Kessler was transported to a local hospital and was conscious through much of the night. However, he had suffered a skull fracture and his brain was swelling and surrounded by a haemorrhage, according to Ventura County Chief Medical Examiner Christopher Young.
In the early hours of 6 November, the hospital declared Kessler dead.
Investigation launched by Ventura County Sheriff
Following the incident, deputies spoke with witnesses in the immediate area but received conflicting accounts of what occurred between Kessler and the pro-Palestine protester. He said they spoke with both pro-Palestine and pro-Israel witnesses but were given contradictory information concerning which of the men was the aggressor in the conflict.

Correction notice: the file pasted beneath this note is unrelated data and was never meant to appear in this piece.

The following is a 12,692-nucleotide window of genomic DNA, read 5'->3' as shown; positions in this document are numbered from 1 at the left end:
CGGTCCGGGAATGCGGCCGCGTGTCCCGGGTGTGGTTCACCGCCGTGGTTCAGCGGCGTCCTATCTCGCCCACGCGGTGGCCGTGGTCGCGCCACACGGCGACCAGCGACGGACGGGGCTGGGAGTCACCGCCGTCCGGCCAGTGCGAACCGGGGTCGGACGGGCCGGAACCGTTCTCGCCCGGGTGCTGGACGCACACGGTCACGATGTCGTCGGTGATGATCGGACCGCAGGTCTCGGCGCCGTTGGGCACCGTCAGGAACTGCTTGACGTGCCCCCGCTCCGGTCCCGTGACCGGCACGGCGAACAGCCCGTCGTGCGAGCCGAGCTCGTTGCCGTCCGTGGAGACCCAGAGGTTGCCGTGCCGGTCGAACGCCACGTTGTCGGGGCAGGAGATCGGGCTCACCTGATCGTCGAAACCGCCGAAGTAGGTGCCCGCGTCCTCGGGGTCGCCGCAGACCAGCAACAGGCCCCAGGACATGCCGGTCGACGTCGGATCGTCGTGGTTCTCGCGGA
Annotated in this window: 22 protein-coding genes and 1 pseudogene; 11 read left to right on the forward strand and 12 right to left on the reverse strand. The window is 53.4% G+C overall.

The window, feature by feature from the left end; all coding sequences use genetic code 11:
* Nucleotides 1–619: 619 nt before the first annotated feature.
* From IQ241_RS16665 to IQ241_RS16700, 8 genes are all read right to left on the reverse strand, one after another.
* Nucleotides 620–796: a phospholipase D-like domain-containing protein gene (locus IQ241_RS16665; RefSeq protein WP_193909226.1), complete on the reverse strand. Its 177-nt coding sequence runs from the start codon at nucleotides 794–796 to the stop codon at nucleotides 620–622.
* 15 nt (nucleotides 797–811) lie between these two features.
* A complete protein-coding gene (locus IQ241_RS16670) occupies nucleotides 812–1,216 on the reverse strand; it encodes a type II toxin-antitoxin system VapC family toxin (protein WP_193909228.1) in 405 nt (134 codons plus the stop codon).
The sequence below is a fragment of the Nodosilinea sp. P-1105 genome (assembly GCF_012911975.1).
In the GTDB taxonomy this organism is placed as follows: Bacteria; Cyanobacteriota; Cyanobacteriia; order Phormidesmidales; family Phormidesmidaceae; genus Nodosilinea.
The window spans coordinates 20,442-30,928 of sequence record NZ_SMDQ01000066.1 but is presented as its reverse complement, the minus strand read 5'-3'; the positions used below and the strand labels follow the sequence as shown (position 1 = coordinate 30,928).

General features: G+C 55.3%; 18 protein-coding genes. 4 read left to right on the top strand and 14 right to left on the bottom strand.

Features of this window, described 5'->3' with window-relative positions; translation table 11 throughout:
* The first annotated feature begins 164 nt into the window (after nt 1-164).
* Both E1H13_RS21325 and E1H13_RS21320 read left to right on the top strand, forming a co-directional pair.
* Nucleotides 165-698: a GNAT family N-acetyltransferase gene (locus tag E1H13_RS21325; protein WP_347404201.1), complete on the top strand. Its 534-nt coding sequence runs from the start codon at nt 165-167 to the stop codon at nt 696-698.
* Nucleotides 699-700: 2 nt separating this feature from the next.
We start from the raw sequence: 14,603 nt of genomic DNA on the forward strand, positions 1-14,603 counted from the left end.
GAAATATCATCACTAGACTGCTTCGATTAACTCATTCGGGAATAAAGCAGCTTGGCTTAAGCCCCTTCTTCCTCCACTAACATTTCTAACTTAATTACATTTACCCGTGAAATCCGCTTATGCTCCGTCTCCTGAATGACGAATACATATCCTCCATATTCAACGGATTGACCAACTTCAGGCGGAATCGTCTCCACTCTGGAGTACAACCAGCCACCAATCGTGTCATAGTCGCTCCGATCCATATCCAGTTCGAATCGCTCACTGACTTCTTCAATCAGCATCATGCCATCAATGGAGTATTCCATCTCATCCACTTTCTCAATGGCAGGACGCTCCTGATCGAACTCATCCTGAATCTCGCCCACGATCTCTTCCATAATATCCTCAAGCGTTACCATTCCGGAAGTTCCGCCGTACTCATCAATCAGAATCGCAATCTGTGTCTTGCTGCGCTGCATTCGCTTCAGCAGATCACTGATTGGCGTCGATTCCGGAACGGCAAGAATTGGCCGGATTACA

“There was clearly an interaction between the two, but what that level of interaction is is still unclear,” Mr Fryhoff said.
The specifics of those accounts have not been shared with the public.
When the VCSD learned Kessler had died, they began working to obtain a search warrant for the suspect's home. Once that was in place, the suspect was pulled over by a patrol car in Simi Valley while deputies searched his home. Mr Fryhoff said the results of that search warrant could not be shared with the public as the investigation is ongoing.
The suspect was released once the deputies completed their search.
Mr Fryhoff told reporters on Tuesday that no one has been arrested, including the suspect. While the medical examiner did rule the cause of death to be blunt force trauma by way of homicide, Mr Young reminded reporters that homicide simply means another human played a role in the death and did not necessarily mean a crime had been committed.